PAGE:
The Bramble cocktail is a modern classic from London’s legendary bartender, Dick Bradsell.
There were two great bartenders of the 1980s and 1990s whose drinks survive in bars around the world today: one, Dale DeGroff, worked in New York; the other, Dick Bradsell, was at the top of the talent tree in London.
Each of them is responsible for a few modern classic cocktail recipes, and their influence extends down through generations of bartenders on both sides of the Atlantic. DeGroff is still with us, but Bradsell passed away in London in 2016 at the age of 56, as a result of a brain tumour.
And it is Bradsell who gave the world this refreshing, zesty twist on a classic Gin Sour: the Bramble.
It’s the use of creme de mure — that is, blackberry liqueur by way of France — that is the signature of this drink. The fact that it is also built over crushed ice means that this drink refreshes — a perfect accompaniment to some summer berries (or simply an excellent afternoon appointment).
If you can use a gin that lands at a slightly higher alcohol content than standard, somewhere around 47% ABV, that will stand up best in this drink; but because the creme de mure is really the star of the show, make sure you use a high-end creme de mure — one from France, perhaps, or the excellent Mure from Australian craft makers, Marionette.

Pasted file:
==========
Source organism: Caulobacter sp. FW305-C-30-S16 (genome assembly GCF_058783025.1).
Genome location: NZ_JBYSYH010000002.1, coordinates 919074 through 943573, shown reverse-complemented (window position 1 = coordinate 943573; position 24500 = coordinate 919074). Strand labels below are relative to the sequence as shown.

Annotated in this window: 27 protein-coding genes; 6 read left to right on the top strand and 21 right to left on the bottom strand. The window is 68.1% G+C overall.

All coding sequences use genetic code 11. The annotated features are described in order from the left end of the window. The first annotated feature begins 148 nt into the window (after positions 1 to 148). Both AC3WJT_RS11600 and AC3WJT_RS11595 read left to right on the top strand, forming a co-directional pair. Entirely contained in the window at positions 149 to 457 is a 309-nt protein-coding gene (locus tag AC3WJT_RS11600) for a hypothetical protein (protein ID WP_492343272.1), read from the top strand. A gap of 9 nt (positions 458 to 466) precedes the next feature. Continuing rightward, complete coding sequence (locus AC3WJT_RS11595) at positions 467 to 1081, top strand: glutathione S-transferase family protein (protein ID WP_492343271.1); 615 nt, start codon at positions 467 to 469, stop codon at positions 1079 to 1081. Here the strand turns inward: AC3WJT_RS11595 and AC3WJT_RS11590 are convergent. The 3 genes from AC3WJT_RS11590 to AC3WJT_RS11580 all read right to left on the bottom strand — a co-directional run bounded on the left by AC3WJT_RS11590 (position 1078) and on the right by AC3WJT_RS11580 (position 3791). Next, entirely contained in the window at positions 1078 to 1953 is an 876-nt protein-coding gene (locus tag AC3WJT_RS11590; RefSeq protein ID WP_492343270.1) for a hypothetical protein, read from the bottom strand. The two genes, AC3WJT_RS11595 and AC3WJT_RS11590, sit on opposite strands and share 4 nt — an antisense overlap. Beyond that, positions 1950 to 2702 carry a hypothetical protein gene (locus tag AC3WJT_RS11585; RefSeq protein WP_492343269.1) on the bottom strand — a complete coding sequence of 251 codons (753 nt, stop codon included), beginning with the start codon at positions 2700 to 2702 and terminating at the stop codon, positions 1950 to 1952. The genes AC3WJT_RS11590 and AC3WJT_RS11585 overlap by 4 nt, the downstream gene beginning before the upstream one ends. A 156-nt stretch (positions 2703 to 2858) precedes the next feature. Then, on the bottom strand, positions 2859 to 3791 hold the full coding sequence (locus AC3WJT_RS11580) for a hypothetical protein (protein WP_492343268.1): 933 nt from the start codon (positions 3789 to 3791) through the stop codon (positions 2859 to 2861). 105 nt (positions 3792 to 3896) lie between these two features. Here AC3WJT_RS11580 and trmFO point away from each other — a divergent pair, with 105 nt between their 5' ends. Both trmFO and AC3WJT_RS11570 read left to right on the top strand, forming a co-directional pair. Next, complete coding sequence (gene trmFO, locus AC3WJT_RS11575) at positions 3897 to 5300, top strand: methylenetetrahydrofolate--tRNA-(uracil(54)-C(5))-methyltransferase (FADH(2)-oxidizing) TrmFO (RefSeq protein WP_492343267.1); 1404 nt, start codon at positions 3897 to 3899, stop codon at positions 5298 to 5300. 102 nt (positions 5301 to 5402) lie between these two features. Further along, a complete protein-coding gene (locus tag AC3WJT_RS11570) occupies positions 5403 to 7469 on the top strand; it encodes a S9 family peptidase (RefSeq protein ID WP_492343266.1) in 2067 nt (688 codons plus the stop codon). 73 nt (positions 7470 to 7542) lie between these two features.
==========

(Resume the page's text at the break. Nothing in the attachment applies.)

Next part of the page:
You may know Bradsell from perhaps his most famous drink, the Espresso Martini. That drink has taken on a life of its own; many people wholly unrelated to Bradsell have made serious money from his creation, its fame long ago reaching escape velocity. Today, the Espresso Martini is a household name. But if you ask a bartender which drink of Bradsell’s is their favourite?
They, like Bradsell himself, would pick the Bramble.
- 60ml London dry gin
- 30ml fresh lemon juice
- 15ml sugar syrup
- 15ml creme de mure
- Shake all ingredients except the creme de mure with ice.
- Strain into an Old Fashioned glass.
- Add crushed ice to fill.
- Drizzle the creme de mure on top, garnish with blackberries.
Adapted from a recipe by Dick Bradsell.